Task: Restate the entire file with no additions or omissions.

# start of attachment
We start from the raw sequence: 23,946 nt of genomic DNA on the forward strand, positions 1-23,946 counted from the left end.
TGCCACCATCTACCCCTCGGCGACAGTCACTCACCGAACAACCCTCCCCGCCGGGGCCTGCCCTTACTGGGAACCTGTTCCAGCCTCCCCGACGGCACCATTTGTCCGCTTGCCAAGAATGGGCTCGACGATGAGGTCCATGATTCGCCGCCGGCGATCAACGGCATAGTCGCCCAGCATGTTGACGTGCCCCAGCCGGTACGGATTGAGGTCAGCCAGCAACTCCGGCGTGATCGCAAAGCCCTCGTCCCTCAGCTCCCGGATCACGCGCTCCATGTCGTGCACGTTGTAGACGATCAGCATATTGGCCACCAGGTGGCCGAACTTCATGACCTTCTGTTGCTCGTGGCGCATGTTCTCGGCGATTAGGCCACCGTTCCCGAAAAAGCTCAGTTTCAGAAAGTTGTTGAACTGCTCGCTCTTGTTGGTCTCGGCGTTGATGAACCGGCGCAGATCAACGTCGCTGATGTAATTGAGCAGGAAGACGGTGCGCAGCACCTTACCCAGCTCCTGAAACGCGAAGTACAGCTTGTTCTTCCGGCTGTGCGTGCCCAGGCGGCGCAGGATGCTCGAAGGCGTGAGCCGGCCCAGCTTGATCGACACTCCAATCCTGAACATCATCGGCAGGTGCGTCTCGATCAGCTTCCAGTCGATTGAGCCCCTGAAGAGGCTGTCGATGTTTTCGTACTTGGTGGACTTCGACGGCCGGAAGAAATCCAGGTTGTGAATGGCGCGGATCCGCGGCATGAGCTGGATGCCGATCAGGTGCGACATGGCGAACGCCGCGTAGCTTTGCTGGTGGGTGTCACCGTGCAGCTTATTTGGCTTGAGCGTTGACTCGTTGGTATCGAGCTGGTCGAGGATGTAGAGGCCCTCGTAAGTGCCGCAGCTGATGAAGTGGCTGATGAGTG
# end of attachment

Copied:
We start from the raw sequence: 23,946 nt of genomic DNA on the forward strand, positions 1-23,946 counted from the left end.
TGCCACCATCTACCCCTCGGCGACAGTCACTCACCGAACAACCCTCCCCGCCGGGGCCTGCCCTTACTGGGAACCTGTTCCAGCCTCCCCGACGGCACCATTTGTCCGCTTGCCAAGAATGGGCTCGACGATGAGGTCCATGATTCGCCGCCGGCGATCAACGGCATAGTCGCCCAGCATGTTGACGTGCCCCAGCCGGTACGGATTGAGGTCAGCCAGCAACTCCGGCGTGATCGCAAAGCCCTCGTCCCTCAGCTCCCGGATCACGCGCTCCATGTCGTGCACGTTGTAGACGATCAGCATATTGGCCACCAGGTGGCCGAACTTCATGACCTTCTGTTGCTCGTGGCGCATGTTCTCGGCGATTAGGCCACCGTTCCCGAAAAAGCTCAGTTTCAGAAAGTTGTTGAACTGCTCGCTCTTGTTGGTCTCGGCGTTGATGAACCGGCGCAGATCAACGTCGCTGATGTAATTGAGCAGGAAGACGGTGCGCAGCACCTTACCCAGCTCCTGAAACGCGAAGTACAGCTTGTTCTTCCGGCTGTGCGTGCCCAGGCGGCGCAGGATGCTCGAAGGCGTGAGCCGGCCCAGCTTGATCGACACTCCAATCCTGAACATCATCGGCAGGTGCGTCTCGATCAGCTTCCAGTCGATTGAGCCCCTGAAGAGGCTGTCGATGTTTTCGTACTTGGTGGACTTCGACGGCCGGAAGAAATCCAGGTTGTGAATGGCGCGGATCCGCGGCATGAGCTGGATGCCGATCAGGTGCGACATGGCGAACGCCGCGTAGCTTTGCTGGTGGGTGTCACCGTGCAGCTTATTTGGCTTGAGCGTTGACTCGTTGGTATCGAGCTGGTCGAGGATGTAGAGGCCCTCGTAAGTGCCGCAGCTGATGAAGTGGCTGATGAGTG